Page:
While we were in the doctor’s office on Friday, we were musing about the biohazard symbol…and wondering what it meant and how it came to be chosen. So thanks to the wonders of smart phones, my hubby looked it up. 😉

I’m just going to quote directly from the source on this one.

“We wanted something that was memorable but meaningless, so we could educate people as to what it means.” In an article in Science
in 1967, the symbol was presented as the new standard for all
biological hazards (“biohazards”). The article explained that over 40
symbols were drawn up by Dow artists, and all of the symbols
investigated had to meet a number of criteria: “(i) striking in form in
order to draw immediate attention; (ii) unique and unambiguous, in order
not to be confused with symbols used for other purposes; (iii) quickly
recognizable and easily recalled; (iv) easily stenciled; (v)
symmetrical, in order to appear identical from all angles of approach;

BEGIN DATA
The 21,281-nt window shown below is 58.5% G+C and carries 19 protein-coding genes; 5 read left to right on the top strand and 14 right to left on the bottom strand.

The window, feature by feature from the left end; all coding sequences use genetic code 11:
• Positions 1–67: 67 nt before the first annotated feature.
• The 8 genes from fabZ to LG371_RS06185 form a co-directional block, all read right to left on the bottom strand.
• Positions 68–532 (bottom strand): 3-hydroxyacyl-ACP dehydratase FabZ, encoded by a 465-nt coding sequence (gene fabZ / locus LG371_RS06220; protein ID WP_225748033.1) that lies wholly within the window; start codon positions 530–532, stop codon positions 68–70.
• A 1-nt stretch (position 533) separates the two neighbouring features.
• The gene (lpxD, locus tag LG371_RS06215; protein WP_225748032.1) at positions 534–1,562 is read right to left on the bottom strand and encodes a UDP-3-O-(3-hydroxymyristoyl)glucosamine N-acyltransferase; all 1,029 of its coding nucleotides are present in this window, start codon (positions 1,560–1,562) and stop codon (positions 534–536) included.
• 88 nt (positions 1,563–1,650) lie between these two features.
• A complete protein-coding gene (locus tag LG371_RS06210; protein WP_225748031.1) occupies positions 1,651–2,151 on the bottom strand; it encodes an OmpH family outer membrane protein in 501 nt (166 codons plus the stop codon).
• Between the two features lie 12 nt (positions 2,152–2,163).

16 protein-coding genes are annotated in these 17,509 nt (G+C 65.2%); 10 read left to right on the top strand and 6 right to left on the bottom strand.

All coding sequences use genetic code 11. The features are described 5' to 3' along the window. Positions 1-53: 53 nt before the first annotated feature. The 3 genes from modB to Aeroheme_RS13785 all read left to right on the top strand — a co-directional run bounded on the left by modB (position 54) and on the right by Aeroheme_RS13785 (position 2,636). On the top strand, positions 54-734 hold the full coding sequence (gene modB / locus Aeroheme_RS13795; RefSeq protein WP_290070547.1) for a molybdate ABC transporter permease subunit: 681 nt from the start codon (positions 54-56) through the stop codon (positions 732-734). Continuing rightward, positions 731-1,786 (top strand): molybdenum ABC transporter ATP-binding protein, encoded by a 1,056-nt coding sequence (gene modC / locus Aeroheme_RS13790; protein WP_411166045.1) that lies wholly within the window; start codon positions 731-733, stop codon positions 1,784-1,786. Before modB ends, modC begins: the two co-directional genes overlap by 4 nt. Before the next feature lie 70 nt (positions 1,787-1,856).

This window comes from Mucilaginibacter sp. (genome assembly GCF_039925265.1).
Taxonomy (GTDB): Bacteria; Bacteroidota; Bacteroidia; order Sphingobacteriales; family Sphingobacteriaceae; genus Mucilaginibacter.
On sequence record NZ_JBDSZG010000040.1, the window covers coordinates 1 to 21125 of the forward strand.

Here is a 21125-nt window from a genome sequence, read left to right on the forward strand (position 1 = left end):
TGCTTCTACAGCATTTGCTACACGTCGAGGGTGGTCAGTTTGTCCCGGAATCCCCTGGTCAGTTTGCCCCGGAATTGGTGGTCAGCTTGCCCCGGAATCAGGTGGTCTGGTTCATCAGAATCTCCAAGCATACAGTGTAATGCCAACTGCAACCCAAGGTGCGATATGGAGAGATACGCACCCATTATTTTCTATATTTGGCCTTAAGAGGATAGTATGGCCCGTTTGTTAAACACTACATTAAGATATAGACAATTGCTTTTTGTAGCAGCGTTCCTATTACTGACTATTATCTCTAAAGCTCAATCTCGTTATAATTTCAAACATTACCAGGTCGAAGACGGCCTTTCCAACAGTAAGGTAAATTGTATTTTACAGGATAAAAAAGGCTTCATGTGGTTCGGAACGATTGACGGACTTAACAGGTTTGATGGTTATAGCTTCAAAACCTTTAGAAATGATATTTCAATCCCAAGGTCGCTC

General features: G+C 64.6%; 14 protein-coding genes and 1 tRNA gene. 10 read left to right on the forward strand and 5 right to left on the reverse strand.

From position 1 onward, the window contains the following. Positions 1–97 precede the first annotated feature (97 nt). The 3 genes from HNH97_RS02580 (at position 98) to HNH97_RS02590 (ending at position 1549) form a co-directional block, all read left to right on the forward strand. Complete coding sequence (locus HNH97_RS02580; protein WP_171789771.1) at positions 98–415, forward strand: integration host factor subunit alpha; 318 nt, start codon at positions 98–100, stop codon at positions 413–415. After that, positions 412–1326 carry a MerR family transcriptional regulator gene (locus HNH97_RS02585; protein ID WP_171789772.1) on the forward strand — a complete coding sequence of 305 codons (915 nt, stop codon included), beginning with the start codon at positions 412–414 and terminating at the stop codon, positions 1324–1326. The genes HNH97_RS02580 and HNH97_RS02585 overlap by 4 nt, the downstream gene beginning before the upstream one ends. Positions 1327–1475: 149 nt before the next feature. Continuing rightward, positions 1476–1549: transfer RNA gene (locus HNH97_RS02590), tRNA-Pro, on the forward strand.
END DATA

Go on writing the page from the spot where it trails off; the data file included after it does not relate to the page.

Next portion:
and (vi) acceptable to groups of varying ethnic backgrounds.” The chosen
scored the best on nationwide testing for memorability.

Interesting, eh?

I’m fond of this one, LOL. Basically a drawing of a shout, it’s just a warning or hazard sign–a rather generic one, used in Europe when a specific hazard doesn’t fit. So you might see it on a road, for instance. Though apparently some places insist on a description sign posted under it so people know what they’re to be exclaiming about.

And finally…

The skull and crossbones is a rather universal symbol for poisonous material. But because it’s also on the Jolly Roger…and because playing pirates has become so much fun…in the U.S. the good ol’ skull is often replaced with Mr. Yuk, because they’re afraid the above will actually encourage children to play with it. Go figure!

And sheesh, what a bleak post, LOL. But hopefully as interesting to you as it was for me! Now go out and have a hazard-free day. 😉

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